Hide spoilers on Websites with Spoiler Protection
Spoiler Protection 2.0 is a browser extension for Chromium-based browsers, such as Google Chrome or Microsoft Edge, and for Mozilla Firefox, that hides content that you define on websites that you visit.
Spoilers can take the fun out of watching a TV show or movie, playing a game, or reading a book. If you never watched the original Star Wars trilogy, you may not want to know that Darth Vader is Luke Skywalker's father, as it will impact your viewing experience.
Similarly, when you plan to play a game that is already out, or read a book, or watch another movie or TV show, then you may not want to be exposed to spoilers.
Spoiler Protection 2.0 is a browser extension that hides spoilers on sites. It needs site access permission and requires that you add a list of spoilers to it, e.g. the name of a movie, characters of a TV show, or the name of a computer game. Once you have done that, you need to toggle the "show keywords on websites" option to hide spoilers from sites that you visit.
Note that text around the spoiler is automatically hidden as well, with a red overlay, on many popular sites including Twitter, Google Search, YouTube, Facebook, and many news sites.Â These main sites are supported well, while other sites may reveal some information.
The extension supports adding custom sites to make it work on sites that are not supported automatically. The process requires that you add a name and web page url, and select the right CSS information to get spoilers and the surrounding text hidden correctly.
Categories may be used to manage spoilers more efficiently, but there is no requirement to use them. Spoilers are by default overpainted with a red color. A double-click on a hidden element reveals the content.
Spoiler Protection 2.0 is a handy extension for Internet users who don't want to be exposed to spoilers while using a web browser. The extension requires that users add information about spoilers first before it can hide those. While that is self-explanatory, it means that users need to have at least some understanding, e.g. about characters, locations or events, to block information about these from appearing in the web browser.
Broader strings, e.g. Game of Thrones, block only some spoilers. If a site talks about Eddard Stark dying at the end of the first season but does not mention Game of Thrones in vicinity, you'd still be exposed to potential spoilers.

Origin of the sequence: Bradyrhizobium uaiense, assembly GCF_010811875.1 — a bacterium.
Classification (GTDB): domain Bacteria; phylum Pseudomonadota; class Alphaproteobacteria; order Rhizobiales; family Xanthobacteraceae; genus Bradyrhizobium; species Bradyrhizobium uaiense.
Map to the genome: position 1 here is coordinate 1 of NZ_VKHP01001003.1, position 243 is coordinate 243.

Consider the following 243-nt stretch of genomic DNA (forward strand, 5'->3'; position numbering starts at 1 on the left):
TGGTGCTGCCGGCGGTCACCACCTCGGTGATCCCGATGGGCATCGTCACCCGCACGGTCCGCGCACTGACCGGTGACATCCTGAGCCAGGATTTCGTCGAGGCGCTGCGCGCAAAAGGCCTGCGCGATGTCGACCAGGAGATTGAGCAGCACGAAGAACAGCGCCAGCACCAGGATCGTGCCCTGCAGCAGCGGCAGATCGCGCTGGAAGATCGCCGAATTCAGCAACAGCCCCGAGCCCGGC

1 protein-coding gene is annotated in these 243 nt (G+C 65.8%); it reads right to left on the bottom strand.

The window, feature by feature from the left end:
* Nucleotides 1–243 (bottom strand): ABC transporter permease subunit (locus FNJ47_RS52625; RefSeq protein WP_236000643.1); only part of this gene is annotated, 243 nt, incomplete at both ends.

In other words: Spoiler Protection is helpful in reducing your exposure to spoilers, but it is not a 100% way to protect you from being exposed to them.
Now You: how do you handle spoilers?
> If you never watched the original Star Wars trilogy, you may not want to know that Darth Vader is Luke Skywalker’s father, as it will impact your viewing experience.
Nice, now i can throw away the betamax tape i’ve bought in the early 1980s and planned to watch very soon since then.
May the vhs be with you!
“Spoilers can take the fun out of watching a TV show or movie, playing a game, or reading a book. If you never watched the original Star Wars trilogy, you may not want to know that Darth Vader is Luke Skywalker’s father, as it will impact your viewing experience.”
May not have happened with Spoiler Protection ;)
People don’t always trust everything they read on the internet, yet for some reason this doesn’t apply to spoilers?
Spoiler alert! Everyone dies in the end! OR DO THEY?! You see? A spoiler is only a spoiler if it’s true. But how do you know it’s true and they’re not just trolling you? You can even “reverse-spoil” someone by giving away an ending that’s even better than what actually happened a la HISHE and then they end up spoiled but for a different reason.
A great twist is only great once. A great movie is one you want to watch again and again.
Fictional dramas like The Sixth Sense, The Crying Game, and Miss Sloane could be *ruined* by spoilers. Still, this seems like a *lot* of effort to go to to spoiler-proof yourself. I can’t remember the last time anything I saw on the Web spoiled something for me â€” at least until Martin dropped that Star Wars bombshell on us. ;-) Common sense and restraint have always served me well enough.
PS: Spoiler Prevention is not available for my primary browser (Pale Moon) anyway. I suppose there might be a userscript somewhere that covers the bases, but I’m not going to go looking for it.
cool, I can use this to auto block the giant shit storm of iron heart comments